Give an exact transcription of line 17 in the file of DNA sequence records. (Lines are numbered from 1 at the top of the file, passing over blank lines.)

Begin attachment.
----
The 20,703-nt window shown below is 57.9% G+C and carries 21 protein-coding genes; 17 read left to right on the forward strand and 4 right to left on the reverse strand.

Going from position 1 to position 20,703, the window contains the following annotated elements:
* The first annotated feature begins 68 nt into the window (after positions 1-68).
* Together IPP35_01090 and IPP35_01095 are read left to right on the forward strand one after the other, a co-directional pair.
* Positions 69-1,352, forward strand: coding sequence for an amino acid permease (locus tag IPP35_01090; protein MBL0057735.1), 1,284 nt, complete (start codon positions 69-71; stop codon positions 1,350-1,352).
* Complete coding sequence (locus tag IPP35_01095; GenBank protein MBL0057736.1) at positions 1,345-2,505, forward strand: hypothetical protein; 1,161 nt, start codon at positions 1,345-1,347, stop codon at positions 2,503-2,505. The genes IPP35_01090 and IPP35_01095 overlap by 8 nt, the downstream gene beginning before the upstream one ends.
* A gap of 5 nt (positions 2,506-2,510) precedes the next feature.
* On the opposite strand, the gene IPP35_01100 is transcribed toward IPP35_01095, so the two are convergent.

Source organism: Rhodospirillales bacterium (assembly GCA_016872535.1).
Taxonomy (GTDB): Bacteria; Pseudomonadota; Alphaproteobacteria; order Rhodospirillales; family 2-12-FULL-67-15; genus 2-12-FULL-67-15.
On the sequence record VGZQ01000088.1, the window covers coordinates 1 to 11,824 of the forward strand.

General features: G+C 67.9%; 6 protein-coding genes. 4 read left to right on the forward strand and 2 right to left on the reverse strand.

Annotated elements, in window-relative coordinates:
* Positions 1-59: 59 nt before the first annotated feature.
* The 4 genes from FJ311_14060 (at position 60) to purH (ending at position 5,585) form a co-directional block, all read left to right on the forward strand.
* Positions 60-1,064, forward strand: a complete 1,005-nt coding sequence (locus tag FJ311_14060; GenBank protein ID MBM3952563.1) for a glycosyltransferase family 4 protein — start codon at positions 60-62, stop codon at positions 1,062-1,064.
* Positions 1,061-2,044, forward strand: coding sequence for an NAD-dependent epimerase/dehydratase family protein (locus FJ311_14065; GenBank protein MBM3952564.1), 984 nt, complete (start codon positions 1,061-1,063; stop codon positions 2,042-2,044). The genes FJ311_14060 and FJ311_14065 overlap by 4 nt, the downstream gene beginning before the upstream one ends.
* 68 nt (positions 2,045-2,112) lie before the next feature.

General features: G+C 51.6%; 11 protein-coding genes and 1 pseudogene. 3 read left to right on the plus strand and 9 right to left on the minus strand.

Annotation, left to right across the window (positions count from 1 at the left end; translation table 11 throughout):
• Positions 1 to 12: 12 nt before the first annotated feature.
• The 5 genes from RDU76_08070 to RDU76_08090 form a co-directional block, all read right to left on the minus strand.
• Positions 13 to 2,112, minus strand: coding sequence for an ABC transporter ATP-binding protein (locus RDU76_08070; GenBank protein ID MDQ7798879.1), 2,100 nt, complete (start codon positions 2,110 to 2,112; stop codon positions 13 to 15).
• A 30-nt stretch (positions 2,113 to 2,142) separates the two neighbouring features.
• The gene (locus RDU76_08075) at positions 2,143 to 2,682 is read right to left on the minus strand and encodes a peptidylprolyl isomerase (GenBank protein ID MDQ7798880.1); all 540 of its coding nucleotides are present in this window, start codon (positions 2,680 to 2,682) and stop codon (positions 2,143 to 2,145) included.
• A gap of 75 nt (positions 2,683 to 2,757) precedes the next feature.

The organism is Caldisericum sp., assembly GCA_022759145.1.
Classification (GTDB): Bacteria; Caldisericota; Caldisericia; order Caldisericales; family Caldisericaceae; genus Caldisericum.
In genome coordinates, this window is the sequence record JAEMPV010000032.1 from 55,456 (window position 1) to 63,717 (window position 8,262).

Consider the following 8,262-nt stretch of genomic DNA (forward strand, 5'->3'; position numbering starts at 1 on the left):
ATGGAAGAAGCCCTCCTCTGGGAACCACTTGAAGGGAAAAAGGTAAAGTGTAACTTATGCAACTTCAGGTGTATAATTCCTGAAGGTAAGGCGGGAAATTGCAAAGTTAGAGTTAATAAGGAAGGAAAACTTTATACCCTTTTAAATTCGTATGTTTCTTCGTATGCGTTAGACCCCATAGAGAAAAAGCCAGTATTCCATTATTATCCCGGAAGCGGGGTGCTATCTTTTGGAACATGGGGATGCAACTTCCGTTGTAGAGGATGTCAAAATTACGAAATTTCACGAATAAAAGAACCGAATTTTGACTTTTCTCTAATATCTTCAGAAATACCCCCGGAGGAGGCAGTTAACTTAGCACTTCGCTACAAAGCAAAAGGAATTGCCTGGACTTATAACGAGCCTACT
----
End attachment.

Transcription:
* Positions 1,061-2,044, forward strand: coding sequence for an NAD-dependent epimerase/dehydratase family protein (locus FJ311_14065; GenBank protein MBM3952564.1), 984 nt, complete (start codon positions 1,061-1,063; stop codon positions 2,042-2,044). The genes FJ311_14060 and FJ311_14065 overlap by 4 nt, the downstream gene beginning before the upstream one ends.